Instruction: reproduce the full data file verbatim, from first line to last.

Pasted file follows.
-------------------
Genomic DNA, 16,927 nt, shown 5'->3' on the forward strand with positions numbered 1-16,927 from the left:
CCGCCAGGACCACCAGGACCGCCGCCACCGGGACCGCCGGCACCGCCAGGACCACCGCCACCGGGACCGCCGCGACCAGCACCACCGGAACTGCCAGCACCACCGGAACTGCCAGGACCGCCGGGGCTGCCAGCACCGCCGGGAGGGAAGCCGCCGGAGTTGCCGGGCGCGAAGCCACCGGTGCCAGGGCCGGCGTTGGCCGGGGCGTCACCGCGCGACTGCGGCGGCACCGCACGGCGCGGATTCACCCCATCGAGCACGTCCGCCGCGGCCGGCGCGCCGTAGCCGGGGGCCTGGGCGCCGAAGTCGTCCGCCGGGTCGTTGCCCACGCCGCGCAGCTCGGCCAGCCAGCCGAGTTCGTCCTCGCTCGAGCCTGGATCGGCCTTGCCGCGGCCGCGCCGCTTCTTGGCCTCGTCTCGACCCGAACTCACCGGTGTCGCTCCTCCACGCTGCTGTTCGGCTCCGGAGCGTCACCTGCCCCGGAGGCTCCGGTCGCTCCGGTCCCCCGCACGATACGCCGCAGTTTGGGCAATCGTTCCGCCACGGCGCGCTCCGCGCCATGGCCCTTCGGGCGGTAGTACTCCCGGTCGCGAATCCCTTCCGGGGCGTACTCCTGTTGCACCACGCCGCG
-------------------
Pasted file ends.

Genomic DNA, 16,927 nt, shown 5'->3' on the forward strand with positions numbered 1-16,927 from the left:
CCGCCAGGACCACCAGGACCGCCGCCACCGGGACCGCCGGCACCGCCAGGACCACCGCCACCGGGACCGCCGCGACCAGCACCACCGGAACTGCCAGCACCACCGGAACTGCCAGGACCGCCGGGGCTGCCAGCACCGCCGGGAGGGAAGCCGCCGGAGTTGCCGGGCGCGAAGCCACCGGTGCCAGGGCCGGCGTTGGCCGGGGCGTCACCGCGCGACTGCGGCGGCACCGCACGGCGCGGATTCACCCCATCGAGCACGTCCGCCGCGGCCGGCGCGCCGTAGCCGGGGGCCTGGGCGCCGAAGTCGTCCGCCGGGTCGTTGCCCACGCCGCGCAGCTCGGCCAGCCAGCCGAGTTCGTCCTCGCTCGAGCCTGGATCGGCCTTGCCGCGGCCGCGCCGCTTCTTGGCCTCGTCTCGACCCGAACTCACCGGTGTCGCTCCTCCACGCTGCTGTTCGGCTCCGGAGCGTCACCTGCCCCGGAGGCTCCGGTCGCTCCGGTCCCCCGCACGATACGCCGCAGTTTGGGCAATCGTTCCGCCACGGCGCGCTCCGCGCCATGGCCCTTCGGGCGGTAGTACTCCCGGTCGCGAATCCCTTCCGGGGCGTACTCCTGTTGCACCACGCCGCG